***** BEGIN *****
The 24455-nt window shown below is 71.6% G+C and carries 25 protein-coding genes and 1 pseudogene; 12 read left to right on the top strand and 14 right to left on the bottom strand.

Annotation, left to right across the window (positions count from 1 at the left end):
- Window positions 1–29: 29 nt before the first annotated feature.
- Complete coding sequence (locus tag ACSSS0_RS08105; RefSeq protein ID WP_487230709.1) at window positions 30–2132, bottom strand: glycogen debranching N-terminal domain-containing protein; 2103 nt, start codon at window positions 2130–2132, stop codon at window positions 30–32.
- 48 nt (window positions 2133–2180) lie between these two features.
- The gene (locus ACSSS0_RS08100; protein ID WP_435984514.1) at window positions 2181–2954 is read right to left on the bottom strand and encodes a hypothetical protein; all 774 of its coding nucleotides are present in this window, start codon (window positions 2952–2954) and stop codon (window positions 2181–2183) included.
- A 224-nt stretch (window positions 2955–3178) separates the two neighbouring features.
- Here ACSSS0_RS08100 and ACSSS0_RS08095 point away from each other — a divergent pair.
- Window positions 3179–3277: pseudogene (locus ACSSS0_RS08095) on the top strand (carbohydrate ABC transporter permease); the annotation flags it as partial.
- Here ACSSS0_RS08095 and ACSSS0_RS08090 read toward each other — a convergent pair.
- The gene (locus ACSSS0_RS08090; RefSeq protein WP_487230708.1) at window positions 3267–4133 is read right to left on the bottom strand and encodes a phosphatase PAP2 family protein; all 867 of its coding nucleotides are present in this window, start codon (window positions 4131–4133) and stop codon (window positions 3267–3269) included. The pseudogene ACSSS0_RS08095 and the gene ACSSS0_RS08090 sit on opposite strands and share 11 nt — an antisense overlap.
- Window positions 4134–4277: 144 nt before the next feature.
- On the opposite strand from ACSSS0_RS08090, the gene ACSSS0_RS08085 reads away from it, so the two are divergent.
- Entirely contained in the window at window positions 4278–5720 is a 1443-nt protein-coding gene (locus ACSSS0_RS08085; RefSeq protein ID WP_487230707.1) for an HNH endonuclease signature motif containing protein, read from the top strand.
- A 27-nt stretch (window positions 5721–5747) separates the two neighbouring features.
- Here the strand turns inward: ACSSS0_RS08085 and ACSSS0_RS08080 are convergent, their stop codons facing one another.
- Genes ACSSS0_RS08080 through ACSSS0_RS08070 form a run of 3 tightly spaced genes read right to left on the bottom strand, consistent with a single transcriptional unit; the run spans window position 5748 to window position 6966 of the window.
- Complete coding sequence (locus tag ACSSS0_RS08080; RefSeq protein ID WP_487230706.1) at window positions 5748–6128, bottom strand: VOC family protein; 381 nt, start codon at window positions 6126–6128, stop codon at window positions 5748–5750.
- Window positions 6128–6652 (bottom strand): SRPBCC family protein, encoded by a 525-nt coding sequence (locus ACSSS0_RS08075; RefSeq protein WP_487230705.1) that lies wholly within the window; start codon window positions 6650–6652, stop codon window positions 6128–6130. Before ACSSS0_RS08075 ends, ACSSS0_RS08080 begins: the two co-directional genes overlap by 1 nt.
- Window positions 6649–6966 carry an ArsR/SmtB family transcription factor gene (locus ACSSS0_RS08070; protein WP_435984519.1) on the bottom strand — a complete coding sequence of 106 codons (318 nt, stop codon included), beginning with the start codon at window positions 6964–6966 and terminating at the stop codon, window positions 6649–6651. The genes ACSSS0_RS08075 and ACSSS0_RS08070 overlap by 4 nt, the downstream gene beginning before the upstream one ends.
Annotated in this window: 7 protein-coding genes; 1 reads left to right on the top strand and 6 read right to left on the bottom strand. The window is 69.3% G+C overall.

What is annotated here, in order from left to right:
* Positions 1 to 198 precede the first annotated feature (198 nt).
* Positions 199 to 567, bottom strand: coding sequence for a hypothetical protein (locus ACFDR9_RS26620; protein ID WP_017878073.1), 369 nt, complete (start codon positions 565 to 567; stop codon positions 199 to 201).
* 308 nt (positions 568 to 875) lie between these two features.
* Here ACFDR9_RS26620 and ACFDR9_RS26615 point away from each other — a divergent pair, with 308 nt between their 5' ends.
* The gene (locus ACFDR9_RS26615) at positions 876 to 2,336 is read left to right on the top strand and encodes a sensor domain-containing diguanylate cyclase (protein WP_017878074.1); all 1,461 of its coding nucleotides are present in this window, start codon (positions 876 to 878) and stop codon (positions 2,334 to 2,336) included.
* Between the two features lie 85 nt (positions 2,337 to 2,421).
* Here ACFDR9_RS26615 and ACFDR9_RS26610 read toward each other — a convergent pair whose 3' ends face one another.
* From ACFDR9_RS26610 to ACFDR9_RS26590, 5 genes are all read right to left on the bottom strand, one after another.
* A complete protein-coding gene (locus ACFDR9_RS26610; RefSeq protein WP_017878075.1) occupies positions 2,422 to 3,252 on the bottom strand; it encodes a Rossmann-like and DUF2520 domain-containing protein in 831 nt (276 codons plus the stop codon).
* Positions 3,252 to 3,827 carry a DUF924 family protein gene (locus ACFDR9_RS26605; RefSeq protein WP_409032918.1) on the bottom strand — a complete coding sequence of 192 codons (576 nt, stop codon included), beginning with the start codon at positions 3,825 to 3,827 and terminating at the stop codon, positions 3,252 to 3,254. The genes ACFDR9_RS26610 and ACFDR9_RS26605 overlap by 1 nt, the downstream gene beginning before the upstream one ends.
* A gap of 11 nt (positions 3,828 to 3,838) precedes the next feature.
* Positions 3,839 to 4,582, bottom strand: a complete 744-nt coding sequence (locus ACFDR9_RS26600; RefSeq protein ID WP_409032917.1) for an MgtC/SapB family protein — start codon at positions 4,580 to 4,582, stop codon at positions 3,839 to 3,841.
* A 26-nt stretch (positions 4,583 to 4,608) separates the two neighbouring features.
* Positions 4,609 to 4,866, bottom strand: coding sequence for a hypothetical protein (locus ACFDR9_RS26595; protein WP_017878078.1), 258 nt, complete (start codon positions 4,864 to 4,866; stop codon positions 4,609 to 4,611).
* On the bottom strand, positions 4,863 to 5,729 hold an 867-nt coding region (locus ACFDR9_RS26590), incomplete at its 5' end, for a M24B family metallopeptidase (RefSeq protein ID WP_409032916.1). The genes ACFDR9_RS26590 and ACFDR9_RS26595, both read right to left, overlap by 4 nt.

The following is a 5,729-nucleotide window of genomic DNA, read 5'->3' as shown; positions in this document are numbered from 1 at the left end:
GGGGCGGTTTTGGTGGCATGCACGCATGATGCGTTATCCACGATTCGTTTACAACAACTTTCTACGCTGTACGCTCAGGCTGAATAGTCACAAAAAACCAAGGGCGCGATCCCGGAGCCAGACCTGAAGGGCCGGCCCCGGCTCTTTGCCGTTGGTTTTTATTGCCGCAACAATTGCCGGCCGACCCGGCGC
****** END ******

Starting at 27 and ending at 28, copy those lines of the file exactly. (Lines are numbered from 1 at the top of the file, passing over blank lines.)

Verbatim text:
* The gene (locus ACFDR9_RS26615) at positions 876 to 2,336 is read left to right on the top strand and encodes a sensor domain-containing diguanylate cyclase (protein WP_017878074.1); all 1,461 of its coding nucleotides are present in this window, start codon (positions 876 to 878) and stop codon (positions 2,334 to 2,336) included.
* Between the two features lie 85 nt (positions 2,337 to 2,421).